The time? Tomorrow. A strange phenomenon in the night-sky -- meteorite showers perhaps -- has all the world standing outside watching the celestial fireworks.
Next morning all the observers are blind, their sight destroyed by that free fireworks show. And they are suddenly helpless victims of the terrifying mobile plants, the Triffids, harvested for their special vegetable oil, but now free to move at will, and feed on their erstwhile harvesters.
The Day of the Triffids was one of British science fiction writer John Wyndham's strongest novels, up there alongside The Kraken Awakes and my personal favourite, The Chrysalids.
Film and science-fiction are usually odd bedfellows -- the genre rarely translates to the screen, and is usually dumbed-down to the lowest possible level.
Well, it's good to report that if you haven't seen this BBC dramatisation before, prepare to be astonished by just how all the traditional BBC excellence have been brought to bear on this classic tale.
Although the production dates from 1981, the settings and direction are still totally modern; the tale terrifyingly believable.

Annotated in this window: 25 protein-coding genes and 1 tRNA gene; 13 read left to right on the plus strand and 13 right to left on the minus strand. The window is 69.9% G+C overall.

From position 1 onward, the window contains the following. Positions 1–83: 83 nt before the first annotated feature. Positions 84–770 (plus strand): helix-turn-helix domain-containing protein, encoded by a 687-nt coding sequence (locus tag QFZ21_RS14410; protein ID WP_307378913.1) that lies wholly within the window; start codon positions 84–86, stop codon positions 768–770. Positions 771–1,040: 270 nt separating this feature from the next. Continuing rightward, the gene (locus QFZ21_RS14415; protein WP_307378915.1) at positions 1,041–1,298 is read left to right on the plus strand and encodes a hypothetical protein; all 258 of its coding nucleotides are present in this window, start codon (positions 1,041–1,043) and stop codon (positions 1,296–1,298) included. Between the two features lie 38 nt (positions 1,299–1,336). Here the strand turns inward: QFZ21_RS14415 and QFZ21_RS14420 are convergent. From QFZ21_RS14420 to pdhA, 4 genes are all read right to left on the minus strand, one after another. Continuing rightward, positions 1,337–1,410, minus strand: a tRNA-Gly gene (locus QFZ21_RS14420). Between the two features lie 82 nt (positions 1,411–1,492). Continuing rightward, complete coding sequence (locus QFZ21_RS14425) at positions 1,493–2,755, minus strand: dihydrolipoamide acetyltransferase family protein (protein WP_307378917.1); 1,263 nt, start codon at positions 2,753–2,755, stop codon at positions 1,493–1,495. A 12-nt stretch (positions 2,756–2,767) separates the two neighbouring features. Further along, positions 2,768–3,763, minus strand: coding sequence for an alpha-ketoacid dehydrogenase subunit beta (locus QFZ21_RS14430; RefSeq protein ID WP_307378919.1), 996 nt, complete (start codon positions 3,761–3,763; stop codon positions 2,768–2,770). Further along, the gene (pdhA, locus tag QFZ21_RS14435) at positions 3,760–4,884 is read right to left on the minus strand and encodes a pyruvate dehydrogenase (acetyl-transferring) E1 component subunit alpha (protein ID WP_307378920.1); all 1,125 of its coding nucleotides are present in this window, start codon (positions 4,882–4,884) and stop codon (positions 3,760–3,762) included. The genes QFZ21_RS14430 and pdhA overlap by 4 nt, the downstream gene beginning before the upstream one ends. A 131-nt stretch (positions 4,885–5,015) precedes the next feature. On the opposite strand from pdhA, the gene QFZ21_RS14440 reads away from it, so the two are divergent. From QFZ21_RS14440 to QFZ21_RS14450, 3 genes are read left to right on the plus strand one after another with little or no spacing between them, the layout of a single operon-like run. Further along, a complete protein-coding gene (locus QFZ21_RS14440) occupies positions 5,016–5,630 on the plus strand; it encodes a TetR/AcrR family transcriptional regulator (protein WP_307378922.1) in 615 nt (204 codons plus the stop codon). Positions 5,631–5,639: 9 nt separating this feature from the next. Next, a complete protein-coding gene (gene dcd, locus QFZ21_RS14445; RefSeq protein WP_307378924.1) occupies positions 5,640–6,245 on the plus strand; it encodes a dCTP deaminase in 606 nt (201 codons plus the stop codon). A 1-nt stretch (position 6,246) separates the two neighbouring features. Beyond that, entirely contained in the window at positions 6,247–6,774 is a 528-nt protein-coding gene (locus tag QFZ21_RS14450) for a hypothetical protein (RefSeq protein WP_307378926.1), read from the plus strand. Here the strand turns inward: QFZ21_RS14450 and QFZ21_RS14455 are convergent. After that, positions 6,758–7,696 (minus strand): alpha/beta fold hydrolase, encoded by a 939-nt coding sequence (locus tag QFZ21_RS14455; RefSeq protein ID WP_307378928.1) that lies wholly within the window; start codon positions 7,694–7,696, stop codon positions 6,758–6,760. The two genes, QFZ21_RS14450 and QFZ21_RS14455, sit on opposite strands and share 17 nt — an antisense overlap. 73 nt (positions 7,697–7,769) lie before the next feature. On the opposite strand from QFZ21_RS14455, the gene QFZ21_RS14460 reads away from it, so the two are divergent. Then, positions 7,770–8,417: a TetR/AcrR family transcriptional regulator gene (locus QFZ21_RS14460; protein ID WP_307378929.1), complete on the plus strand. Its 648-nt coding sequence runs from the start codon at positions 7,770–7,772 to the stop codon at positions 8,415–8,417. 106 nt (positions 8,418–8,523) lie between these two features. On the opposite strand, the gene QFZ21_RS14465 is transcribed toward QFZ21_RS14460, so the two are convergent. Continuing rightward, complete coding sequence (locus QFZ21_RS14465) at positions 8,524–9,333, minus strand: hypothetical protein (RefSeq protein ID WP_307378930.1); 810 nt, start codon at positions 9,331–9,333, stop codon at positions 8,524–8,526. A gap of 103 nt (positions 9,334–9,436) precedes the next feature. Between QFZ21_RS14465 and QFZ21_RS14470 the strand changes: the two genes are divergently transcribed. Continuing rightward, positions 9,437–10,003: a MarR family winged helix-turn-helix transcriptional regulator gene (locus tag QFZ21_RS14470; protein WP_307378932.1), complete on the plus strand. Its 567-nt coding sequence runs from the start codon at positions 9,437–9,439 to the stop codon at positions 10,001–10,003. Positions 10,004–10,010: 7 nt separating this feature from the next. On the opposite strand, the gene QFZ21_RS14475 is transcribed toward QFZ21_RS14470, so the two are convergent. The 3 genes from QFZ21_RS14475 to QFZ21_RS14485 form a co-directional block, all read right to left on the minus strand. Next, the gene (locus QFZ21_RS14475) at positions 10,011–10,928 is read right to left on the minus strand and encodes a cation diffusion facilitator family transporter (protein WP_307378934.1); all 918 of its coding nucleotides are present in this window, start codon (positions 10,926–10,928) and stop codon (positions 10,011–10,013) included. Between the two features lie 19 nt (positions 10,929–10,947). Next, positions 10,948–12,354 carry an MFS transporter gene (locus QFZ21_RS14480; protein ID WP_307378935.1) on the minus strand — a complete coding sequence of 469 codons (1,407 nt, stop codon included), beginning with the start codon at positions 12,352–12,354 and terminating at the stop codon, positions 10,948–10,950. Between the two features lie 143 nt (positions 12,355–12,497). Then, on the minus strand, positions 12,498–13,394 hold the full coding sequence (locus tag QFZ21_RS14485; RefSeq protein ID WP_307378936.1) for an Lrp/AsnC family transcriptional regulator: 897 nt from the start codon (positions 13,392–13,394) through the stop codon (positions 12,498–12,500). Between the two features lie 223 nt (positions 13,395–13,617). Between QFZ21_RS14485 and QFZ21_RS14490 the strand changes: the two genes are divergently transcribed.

This isn't really a tale about flesh-eating mobile plants; it's about a catastrophic breakdown in 'normal' human society and the way different individuals cope. Some of the initial scenes of lawlessness and despair are totally harrowing -- the guarded optimism at the tale's end still seems very real.
John Wyndham would have been hugely pleased by this sober, adult approach to his masterful story. Is there anything to compare it with? I do remember a good dramatisation of 1984 way back in the dim dark years, and of course the pioneering Quatermass and the Pit from the 1950s. But for science-fiction lovers such as myself, the pickings along the years have been pretty thin.
There is also of course the sci-fi genre, which all real science-fiction fans recognise as being something totally different. Doctor Who, entertaining as it is, is definitely sci-fi, not science-fiction. So was Hitchhiker, Red Dwarf and many others. That's not attacking the often very entertaining sci-fi genre. It's just not real science fiction. This is.
This is a decent-enough fullscreen transfer of a vintage television drama, which means don't expect too much in super-sharp picture quality; it's sound, down-to-earth period television drama presented in probably better quality than you would have seen at the time. Sound is clear. The soundtrack, a Bartokian effort from Christopher Gunning, with lots of piano and percussion, is just sensational - it counterpoints the drama very effectively, and is strong in its own right. It's one of the best original soundtracks I've heard.
I've awarded only one point for Extras as I'm not in a position to judge them. There are no extras on the DVD itself, but there is a 12-page indormation booklet enclosed in the DVD package. This was not included in the review set.